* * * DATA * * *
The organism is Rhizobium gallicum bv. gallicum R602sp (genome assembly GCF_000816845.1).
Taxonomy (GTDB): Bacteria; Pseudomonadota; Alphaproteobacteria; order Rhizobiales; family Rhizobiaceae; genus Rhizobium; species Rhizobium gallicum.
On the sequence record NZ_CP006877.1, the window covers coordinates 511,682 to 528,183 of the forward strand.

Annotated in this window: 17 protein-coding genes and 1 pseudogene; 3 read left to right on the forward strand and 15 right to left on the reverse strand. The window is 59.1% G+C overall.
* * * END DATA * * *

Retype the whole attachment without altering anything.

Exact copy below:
The organism is Rhizobium gallicum bv. gallicum R602sp (genome assembly GCF_000816845.1).
Taxonomy (GTDB): Bacteria; Pseudomonadota; Alphaproteobacteria; order Rhizobiales; family Rhizobiaceae; genus Rhizobium; species Rhizobium gallicum.
On the sequence record NZ_CP006877.1, the window covers coordinates 511,682 to 528,183 of the forward strand.

Annotated in this window: 17 protein-coding genes and 1 pseudogene; 3 read left to right on the forward strand and 15 right to left on the reverse strand. The window is 59.1% G+C overall.